Grain inspections down, soybean tonnages lower, USDA reports

For the week ending Sept. 27, total inspections of grain (corn, wheat, and soybeans) for export from all major U.S. export regions was 2.33 million metric tons (mmt), down 8% from the previous week, 7% from last year, and unchanged from the three-year average, the U.S. Department of Agriculture reported today.

Week-to-week inspections were down for corn, wheat and soybeans, according to the USDA’s Grain Transportation Report. Corn inspections, however, remained above 1 mmt for the week and during the last month are up 51% from last year and 17% from the three-year average. Mississippi Gulf grain inspections dropped 4% from the previous week, but Pacific Northwest (PNW) grain inspections increased 1%, the GTR said.

As of Sept. 29, calendar year-to-date soybean shipments on the locking portions of the Mississippi, Ohio and Arkansas rivers were 9.2 million tons, 13% lower than last year, the GTR said. During the same period, corn barge tonnages were 18.4 million tons, 3% higher than last year. During September, the three-year average (2015-17) of grain and oilseed movements by barge were: corn, 49%; soybeans, 40%; and other grains, 11%. In September 2018, the share of barged grain was: corn, 65%; soybeans, 32%; and other grains, 3%.

With China’s 25% tariff on U.S. soybeans, industry sources say more corn and less other grains are being sold at harvest to make room for more soybean storage, the USDA said. This reversal of typical harvest shipping and storing practices may continue in upcoming weeks with changes to the normal ratio of corn and soybeans moved by barge, according to the GTR.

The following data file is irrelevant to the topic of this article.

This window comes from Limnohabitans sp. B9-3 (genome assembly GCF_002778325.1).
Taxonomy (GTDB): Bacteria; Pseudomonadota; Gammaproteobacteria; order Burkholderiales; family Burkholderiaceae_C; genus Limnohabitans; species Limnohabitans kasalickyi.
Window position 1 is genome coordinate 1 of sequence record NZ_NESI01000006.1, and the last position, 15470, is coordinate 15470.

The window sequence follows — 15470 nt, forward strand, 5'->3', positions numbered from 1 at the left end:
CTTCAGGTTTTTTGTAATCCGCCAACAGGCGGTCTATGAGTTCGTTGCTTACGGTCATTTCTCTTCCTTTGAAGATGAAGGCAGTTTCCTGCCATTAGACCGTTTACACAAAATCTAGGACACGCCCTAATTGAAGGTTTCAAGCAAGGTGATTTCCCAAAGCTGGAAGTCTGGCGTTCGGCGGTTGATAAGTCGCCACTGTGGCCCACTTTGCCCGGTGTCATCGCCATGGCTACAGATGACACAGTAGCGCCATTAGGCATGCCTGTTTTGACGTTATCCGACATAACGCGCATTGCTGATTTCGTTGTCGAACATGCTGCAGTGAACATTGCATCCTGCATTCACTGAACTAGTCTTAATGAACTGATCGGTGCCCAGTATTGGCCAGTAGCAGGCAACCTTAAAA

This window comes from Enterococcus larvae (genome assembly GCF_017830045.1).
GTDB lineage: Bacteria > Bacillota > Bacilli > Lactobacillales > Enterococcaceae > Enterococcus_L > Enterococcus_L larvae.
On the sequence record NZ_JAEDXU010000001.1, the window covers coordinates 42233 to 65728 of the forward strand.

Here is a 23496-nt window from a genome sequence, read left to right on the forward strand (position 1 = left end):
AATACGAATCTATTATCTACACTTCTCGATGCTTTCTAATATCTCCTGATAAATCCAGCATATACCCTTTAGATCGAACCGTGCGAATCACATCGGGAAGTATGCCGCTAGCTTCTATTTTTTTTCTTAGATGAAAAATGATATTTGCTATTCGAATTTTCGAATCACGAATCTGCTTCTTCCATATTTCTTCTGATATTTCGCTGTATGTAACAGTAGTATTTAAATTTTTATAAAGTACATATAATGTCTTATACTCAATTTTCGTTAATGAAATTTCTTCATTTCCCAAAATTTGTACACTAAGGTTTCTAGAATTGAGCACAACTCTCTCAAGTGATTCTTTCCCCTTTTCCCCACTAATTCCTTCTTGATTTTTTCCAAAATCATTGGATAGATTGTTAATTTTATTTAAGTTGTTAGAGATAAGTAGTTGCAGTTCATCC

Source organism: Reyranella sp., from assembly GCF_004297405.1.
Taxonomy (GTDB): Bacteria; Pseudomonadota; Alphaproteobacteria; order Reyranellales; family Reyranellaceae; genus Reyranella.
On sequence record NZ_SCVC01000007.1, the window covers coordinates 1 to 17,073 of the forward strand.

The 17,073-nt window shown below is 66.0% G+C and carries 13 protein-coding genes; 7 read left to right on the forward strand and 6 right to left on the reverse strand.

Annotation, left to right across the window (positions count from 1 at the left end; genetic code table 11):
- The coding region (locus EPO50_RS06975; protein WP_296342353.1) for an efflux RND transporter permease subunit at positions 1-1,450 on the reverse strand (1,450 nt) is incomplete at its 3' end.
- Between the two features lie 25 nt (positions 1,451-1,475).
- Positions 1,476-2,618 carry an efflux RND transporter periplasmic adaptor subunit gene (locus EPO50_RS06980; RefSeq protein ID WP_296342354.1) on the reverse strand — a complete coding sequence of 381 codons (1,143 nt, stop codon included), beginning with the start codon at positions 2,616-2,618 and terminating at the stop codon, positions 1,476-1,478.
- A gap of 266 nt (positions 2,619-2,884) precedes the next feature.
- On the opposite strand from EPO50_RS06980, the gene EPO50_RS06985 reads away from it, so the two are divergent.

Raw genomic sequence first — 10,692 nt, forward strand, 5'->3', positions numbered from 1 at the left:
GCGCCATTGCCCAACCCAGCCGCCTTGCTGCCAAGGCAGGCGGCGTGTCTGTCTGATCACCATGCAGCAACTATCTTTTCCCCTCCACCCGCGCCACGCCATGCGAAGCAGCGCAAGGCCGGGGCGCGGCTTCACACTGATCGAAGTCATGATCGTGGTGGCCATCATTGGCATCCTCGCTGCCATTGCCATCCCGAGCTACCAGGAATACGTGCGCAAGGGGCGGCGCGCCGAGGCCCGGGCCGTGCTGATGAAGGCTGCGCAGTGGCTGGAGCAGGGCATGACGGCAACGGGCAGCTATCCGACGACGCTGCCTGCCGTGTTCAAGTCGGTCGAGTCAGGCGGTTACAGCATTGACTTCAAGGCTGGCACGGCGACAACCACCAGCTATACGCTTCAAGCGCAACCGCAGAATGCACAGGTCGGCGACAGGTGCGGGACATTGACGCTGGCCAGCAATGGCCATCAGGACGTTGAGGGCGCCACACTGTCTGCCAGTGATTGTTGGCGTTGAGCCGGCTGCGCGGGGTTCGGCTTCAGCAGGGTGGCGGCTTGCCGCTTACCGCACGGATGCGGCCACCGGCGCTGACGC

During the week ending Oct.1, the U.S. average diesel fuel price reached $3.313 per gallon, a level not seen since December 2014, the USDA reported. Prices increased 4.2 cents per gallon from the previous week and are up 10.6 cents per gallon over the past six weeks. Analysts report this increase is due to looming U.S. sanctions on Iran scheduled for next month and fears of decreased global crude oil supplies as a result. Snapshots

About the author

David Krapf

David Krapf has been editor of WorkBoat, the nation’s leading trade magazine for the inland and coastal waterways industry, since 1999. He is responsible for overseeing the editorial direction of the publication. Krapf has been in the publishing industry since 1987, beginning as a reporter and editor with daily and weekly newspapers in the Houston area. He also was the editor of a transportation industry daily in New Orleans before joining WorkBoat as a contributing editor in 1992. He has been covering the transportation industry since 1989, and has a degree in business administration from the State University of New York at Oswego, and also studied journalism at the University of Houston.

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    I have a private dock near several grain terminals on a western river. They seem to have just as many ships. Some are Chinese ships. China is buying soybeans and grain somewhere. And the buyers displaced by China have to by from somewhere. The world population is still growing and a few years ago we had wheat and rice shortages that had Asian countries scrambling for food. In the long run, bringing manufacturing back will be worth the effort and cost. I’d love to see river traffic like it was when we were a manufacturing powerhouse. IF we can’t go back to manufacturing, how do you explain Germany? It’s not just cars. And they have all that socialist crap to pay for, too.

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